Black Rainbow Ball funds Sodexo worker’s legal status

By Shafaq Patel

The Black Rainbow Ball raised enough money to fund a Salvadoran Sodexo worker’s Temporary Protective Status, which allows this employee and thousands of others to live and work in the country legally.

The charity dance raised about $600, according to Aliyah Browne, president of Emerson’s Black Organization With Natural Interest. The money will go towards a Sodexo employee who worked at Emerson for the past eight years.

The Sodexo worker wished to remain anonymous, but allowed student Laura Londoño to inform the Beacon about their background. Londoño, president of Understanding National Immigration Through Education, remains the only cultural organization member with knowledge of their identity.

TPS is a program that grants people from countries affected by armed conflict or natural disaster with temporary residency. In early January, the Trump administration said it will allow Salvadorans with TPS to stay until Sept. 9, 2019. To stay legally, people with TPS from El Salvador have until March 19 for renewal. The re-registration application of TPS costs $495, which does not include potential legal fees.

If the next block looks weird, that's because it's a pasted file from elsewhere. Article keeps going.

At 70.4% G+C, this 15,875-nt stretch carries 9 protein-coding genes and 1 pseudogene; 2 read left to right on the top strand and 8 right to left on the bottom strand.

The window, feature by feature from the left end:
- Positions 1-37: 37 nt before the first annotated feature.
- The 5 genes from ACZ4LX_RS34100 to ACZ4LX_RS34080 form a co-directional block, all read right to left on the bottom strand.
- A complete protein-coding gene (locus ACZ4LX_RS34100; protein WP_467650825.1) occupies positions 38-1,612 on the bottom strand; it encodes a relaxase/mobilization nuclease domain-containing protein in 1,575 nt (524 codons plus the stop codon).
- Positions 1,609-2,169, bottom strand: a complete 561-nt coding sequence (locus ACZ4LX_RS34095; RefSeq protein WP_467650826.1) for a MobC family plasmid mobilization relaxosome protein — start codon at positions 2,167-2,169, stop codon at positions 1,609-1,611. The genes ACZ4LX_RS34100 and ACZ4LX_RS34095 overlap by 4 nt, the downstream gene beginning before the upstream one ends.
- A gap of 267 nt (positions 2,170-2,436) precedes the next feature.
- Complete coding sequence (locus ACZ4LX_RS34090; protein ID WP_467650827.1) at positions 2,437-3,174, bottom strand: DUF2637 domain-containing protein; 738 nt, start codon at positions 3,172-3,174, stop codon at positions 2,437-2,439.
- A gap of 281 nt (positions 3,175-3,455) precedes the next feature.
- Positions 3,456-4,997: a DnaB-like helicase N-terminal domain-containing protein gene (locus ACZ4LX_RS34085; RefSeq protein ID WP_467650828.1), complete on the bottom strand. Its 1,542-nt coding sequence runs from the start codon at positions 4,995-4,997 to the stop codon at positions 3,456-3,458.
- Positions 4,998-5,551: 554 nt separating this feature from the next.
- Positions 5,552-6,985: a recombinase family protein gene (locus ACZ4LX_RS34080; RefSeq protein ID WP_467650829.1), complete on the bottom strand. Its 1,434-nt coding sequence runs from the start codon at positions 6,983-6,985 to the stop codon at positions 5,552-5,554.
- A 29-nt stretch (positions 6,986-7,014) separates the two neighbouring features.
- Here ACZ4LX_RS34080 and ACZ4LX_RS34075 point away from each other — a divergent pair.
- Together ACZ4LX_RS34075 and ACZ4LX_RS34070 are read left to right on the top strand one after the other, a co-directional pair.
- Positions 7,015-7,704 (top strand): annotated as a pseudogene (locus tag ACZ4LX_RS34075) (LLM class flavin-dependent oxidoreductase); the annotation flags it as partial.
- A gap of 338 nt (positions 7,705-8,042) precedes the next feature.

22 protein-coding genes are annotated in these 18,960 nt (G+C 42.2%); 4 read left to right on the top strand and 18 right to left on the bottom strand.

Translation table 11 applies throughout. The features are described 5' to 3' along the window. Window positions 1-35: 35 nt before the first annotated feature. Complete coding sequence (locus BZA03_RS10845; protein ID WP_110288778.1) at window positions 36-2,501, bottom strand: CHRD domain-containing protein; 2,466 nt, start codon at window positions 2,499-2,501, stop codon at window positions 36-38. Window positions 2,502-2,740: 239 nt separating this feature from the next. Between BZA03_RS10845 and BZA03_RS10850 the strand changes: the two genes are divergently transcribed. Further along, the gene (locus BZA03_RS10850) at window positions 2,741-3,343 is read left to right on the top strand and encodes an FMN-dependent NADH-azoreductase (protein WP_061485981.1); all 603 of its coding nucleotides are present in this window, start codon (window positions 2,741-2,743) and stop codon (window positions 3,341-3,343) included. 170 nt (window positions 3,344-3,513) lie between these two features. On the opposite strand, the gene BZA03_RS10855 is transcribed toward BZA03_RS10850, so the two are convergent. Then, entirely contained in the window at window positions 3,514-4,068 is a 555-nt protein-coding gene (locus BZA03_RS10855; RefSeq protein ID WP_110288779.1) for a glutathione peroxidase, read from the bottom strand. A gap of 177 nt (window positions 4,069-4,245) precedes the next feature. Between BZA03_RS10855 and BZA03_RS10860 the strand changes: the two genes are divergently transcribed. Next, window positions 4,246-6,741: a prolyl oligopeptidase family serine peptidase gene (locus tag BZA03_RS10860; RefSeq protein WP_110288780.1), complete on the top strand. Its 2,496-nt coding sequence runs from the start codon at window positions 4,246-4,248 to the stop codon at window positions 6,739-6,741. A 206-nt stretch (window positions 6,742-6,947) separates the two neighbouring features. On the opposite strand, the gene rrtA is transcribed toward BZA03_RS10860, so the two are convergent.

The money for the TPS renewal came from the Ball’s entrance fees, ongoing donations from EBONI’s alumni association, and other people interested in helping Emerson Sodexo workers. Browne said there may be extra money left over after funding for the particular Sodexo worker’s TPS renewal and legal fees.

“I don’t know where [the leftover money] will go, but I can only assume that Laura and I will meet and discuss the best place it will go,” Browne said.

Londoño said in an interview before the Ball there may be more workers with TPS, but she only knows of this one who has yet to complete the reapplication. Londoño said currently, TPS workers are scared to reveal themselves—making it harder to find other people who need help.

President M. Lee Pelton said the college does not have information on Sodexo workers because they’re under Sodexo’s contract, not the college’s. After talking to Pelton and realizing this, Browne decided to act. She said EBONI and the student population could stand by this cause if the college could not directly take action.

“This is important because every member of the Emerson community is important, not just the students or the higher-ups, but the people that make everything run smoothly on a day-to-day basis,” Browne said. “It is our job as a community to take care of our own and it would be hypocritical to say … we care about immigration and protecting people’s status and not take care of people in our own community who need that.”

Browne said EBONI reached out to other cultural organizations so they could all stand for this cause.

“[The cultural organizations have] been struggling to maintain unity and present a united front and we wanted to show that we were still doing this after the [#ThisIsEmerson] protest as well,” Browne said.

Evelyn Hernandez, a member of UNITE, is glad they were able to fund the re-registration.

“It just goes to show that when we all get together, we [can] actually accomplish something. I’m so happy that we met our goal,” Hernandez said.